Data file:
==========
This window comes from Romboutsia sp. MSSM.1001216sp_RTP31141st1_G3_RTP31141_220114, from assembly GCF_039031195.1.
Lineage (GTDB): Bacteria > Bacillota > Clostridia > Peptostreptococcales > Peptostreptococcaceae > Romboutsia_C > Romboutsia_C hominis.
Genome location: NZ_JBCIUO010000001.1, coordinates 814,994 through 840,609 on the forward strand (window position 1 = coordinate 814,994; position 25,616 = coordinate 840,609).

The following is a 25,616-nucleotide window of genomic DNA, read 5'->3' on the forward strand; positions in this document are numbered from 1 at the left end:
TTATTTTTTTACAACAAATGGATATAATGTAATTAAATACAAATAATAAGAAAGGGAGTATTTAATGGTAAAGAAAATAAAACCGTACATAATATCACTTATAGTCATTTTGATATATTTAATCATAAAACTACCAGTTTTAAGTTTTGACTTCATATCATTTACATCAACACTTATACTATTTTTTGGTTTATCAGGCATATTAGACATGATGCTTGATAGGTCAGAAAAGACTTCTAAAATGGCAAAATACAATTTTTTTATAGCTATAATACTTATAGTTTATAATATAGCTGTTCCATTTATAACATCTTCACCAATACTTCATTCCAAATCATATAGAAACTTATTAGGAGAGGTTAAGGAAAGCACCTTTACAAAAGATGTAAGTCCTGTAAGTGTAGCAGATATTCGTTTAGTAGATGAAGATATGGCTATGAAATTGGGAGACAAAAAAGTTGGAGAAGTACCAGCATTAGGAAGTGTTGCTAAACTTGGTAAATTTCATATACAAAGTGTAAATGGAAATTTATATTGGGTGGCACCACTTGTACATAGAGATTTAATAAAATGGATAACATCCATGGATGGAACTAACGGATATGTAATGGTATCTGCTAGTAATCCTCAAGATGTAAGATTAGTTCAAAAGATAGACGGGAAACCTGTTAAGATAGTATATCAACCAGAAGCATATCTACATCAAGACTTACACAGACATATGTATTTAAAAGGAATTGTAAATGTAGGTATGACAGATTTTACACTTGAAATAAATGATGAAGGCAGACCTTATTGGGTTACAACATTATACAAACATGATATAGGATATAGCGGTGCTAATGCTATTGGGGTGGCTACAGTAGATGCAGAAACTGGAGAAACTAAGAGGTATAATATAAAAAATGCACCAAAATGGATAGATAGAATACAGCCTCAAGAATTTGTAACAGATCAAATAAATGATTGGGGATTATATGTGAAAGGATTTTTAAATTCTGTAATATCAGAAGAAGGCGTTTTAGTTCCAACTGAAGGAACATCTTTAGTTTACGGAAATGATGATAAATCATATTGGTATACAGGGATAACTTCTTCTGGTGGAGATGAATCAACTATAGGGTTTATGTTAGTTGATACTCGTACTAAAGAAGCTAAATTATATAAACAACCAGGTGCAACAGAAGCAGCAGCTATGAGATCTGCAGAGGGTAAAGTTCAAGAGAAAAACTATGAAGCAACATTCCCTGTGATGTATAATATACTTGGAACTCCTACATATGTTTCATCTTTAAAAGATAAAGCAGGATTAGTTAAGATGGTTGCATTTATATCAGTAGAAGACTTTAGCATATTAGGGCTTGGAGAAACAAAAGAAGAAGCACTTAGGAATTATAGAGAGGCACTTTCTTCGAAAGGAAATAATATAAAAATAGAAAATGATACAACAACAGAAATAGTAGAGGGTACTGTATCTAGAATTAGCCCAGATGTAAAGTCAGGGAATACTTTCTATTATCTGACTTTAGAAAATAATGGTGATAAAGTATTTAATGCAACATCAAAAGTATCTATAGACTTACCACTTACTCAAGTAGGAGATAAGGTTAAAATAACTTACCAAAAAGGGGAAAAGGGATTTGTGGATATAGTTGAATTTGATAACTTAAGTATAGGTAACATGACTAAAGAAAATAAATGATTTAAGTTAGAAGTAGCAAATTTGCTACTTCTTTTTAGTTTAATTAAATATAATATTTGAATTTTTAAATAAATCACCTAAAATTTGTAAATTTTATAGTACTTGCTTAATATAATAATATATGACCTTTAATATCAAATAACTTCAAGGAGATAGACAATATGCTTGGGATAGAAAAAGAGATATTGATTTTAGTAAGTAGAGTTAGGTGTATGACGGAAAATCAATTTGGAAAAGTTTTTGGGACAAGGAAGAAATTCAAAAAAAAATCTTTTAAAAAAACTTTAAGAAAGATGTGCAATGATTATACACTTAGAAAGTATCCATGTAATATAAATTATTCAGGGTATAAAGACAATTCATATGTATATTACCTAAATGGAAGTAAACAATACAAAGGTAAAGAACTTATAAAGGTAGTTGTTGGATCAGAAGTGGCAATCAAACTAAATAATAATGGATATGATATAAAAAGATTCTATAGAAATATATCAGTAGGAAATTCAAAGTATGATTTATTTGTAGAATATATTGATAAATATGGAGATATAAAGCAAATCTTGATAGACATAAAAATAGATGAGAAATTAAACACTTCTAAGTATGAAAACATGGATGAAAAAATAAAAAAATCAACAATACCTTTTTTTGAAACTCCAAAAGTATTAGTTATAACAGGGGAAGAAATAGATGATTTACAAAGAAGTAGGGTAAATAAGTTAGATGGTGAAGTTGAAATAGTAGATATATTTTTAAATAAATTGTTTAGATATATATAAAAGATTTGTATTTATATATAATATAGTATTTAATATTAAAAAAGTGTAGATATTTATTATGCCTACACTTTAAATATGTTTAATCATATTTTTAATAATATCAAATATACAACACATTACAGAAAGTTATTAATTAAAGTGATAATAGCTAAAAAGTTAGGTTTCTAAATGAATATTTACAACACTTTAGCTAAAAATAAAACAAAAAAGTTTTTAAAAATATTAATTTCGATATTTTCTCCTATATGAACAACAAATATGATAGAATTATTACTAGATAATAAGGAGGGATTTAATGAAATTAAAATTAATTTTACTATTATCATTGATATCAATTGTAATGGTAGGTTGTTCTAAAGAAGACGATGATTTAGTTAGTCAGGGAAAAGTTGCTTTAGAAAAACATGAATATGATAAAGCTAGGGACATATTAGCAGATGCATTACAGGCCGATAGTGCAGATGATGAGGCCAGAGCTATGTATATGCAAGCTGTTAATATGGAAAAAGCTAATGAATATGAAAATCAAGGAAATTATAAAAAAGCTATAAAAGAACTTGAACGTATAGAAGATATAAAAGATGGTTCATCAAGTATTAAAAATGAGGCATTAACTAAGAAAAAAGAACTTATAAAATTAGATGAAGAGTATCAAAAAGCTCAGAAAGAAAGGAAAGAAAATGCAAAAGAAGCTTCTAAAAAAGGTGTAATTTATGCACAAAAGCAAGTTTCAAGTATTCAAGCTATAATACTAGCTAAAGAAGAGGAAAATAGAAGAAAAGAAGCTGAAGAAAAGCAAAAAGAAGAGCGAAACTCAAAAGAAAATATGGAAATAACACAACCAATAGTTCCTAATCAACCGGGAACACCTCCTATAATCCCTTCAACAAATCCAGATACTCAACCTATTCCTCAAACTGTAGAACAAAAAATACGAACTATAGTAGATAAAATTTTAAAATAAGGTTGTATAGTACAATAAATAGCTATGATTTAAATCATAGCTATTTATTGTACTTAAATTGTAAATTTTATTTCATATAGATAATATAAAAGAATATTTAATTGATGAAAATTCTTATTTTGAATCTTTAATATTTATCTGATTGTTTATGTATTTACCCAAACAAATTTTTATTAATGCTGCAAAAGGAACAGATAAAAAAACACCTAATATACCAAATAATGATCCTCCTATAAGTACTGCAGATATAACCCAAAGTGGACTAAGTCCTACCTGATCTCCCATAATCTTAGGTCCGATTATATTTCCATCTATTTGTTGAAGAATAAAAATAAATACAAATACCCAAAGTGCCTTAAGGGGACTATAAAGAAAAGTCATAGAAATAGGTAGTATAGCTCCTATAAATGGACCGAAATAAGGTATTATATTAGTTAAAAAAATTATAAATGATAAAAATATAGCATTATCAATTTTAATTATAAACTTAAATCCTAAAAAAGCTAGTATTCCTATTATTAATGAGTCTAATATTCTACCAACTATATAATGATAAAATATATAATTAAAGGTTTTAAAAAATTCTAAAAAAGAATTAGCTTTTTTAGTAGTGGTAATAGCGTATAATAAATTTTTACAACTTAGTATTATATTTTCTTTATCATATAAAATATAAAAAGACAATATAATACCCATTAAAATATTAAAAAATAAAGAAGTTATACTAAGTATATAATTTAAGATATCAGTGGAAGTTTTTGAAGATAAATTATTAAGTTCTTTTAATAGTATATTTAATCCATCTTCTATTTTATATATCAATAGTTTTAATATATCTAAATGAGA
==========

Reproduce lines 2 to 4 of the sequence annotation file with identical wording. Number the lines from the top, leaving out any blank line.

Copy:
Lineage (GTDB): Bacteria > Bacillota > Clostridia > Peptostreptococcales > Peptostreptococcaceae > Romboutsia_C > Romboutsia_C hominis.
Genome location: NZ_JBCIUO010000001.1, coordinates 814,994 through 840,609 on the forward strand (window position 1 = coordinate 814,994; position 25,616 = coordinate 840,609).

The following is a 25,616-nucleotide window of genomic DNA, read 5'->3' on the forward strand; positions in this document are numbered from 1 at the left end: